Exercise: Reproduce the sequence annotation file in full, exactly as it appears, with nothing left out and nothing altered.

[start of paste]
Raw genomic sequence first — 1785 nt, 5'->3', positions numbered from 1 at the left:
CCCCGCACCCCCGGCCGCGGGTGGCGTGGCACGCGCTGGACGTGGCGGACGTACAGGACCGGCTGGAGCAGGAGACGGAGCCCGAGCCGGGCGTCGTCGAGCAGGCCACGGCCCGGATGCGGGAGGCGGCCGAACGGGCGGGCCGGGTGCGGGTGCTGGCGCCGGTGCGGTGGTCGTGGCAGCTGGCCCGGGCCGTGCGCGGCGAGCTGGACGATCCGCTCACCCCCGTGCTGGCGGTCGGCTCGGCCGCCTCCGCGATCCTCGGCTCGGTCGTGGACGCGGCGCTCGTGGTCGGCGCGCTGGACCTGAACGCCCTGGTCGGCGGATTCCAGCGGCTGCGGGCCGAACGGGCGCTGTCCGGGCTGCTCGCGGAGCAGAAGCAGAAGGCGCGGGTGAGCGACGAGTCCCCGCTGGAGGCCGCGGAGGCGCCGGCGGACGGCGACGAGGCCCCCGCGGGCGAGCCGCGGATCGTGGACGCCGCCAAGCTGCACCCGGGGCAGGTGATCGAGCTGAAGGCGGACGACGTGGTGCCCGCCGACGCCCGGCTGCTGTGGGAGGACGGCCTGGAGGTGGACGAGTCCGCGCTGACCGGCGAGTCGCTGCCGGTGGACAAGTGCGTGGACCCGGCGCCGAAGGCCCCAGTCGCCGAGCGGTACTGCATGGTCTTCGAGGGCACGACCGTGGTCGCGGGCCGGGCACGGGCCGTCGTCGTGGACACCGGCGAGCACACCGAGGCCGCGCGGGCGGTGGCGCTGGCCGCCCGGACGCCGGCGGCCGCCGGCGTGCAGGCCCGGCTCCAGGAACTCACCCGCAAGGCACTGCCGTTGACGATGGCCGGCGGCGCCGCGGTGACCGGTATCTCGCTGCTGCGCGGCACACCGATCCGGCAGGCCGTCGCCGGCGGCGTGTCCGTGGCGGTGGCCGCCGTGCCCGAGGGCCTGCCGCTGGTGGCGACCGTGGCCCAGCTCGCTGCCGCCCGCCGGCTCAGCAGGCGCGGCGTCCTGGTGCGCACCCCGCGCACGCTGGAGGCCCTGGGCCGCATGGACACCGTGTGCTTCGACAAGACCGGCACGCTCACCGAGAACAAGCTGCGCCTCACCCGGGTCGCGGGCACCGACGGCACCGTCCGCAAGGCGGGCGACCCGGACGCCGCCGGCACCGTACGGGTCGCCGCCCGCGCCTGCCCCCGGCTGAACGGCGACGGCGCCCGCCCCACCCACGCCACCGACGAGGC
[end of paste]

Raw genomic sequence first — 1785 nt, 5'->3', positions numbered from 1 at the left:
CCCCGCACCCCCGGCCGCGGGTGGCGTGGCACGCGCTGGACGTGGCGGACGTACAGGACCGGCTGGAGCAGGAGACGGAGCCCGAGCCGGGCGTCGTCGAGCAGGCCACGGCCCGGATGCGGGAGGCGGCCGAACGGGCGGGCCGGGTGCGGGTGCTGGCGCCGGTGCGGTGGTCGTGGCAGCTGGCCCGGGCCGTGCGCGGCGAGCTGGACGATCCGCTCACCCCCGTGCTGGCGGTCGGCTCGGCCGCCTCCGCGATCCTCGGCTCGGTCGTGGACGCGGCGCTCGTGGTCGGCGCGCTGGACCTGAACGCCCTGGTCGGCGGATTCCAGCGGCTGCGGGCCGAACGGGCGCTGTCCGGGCTGCTCGCGGAGCAGAAGCAGAAGGCGCGGGTGAGCGACGAGTCCCCGCTGGAGGCCGCGGAGGCGCCGGCGGACGGCGACGAGGCCCCCGCGGGCGAGCCGCGGATCGTGGACGCCGCCAAGCTGCACCCGGGGCAGGTGATCGAGCTGAAGGCGGACGACGTGGTGCCCGCCGACGCCCGGCTGCTGTGGGAGGACGGCCTGGAGGTGGACGAGTCCGCGCTGACCGGCGAGTCGCTGCCGGTGGACAAGTGCGTGGACCCGGCGCCGAAGGCCCCAGTCGCCGAGCGGTACTGCATGGTCTTCGAGGGCACGACCGTGGTCGCGGGCCGGGCACGGGCCGTCGTCGTGGACACCGGCGAGCACACCGAGGCCGCGCGGGCGGTGGCGCTGGCCGCCCGGACGCCGGCGGCCGCCGGCGTGCAGGCCCGGCTCCAGGAACTCACCCGCAAGGCACTGCCGTTGACGATGGCCGGCGGCGCCGCGGTGACCGGTATCTCGCTGCTGCGCGGCACACCGATCCGGCAGGCCGTCGCCGGCGGCGTGTCCGTGGCGGTGGCCGCCGTGCCCGAGGGCCTGCCGCTGGTGGCGACCGTGGCCCAGCTCGCTGCCGCCCGCCGGCTCAGCAGGCGCGGCGTCCTGGTGCGCACCCCGCGCACGCTGGAGGCCCTGGGCCGCATGGACACCGTGTGCTTCGACAAGACCGGCACGCTCACCGAGAACAAGCTGCGCCTCACCCGGGTCGCGGGCACCGACGGCACCGTCCGCAAGGCGGGCGACCCGGACGCCGCCGGCACCGTACGGGTCGCCGCCCGCGCCTGCCCCCGGCTGAACGGCGACGGCGCCCGCCCCACCCACGCCACCGACGAGGC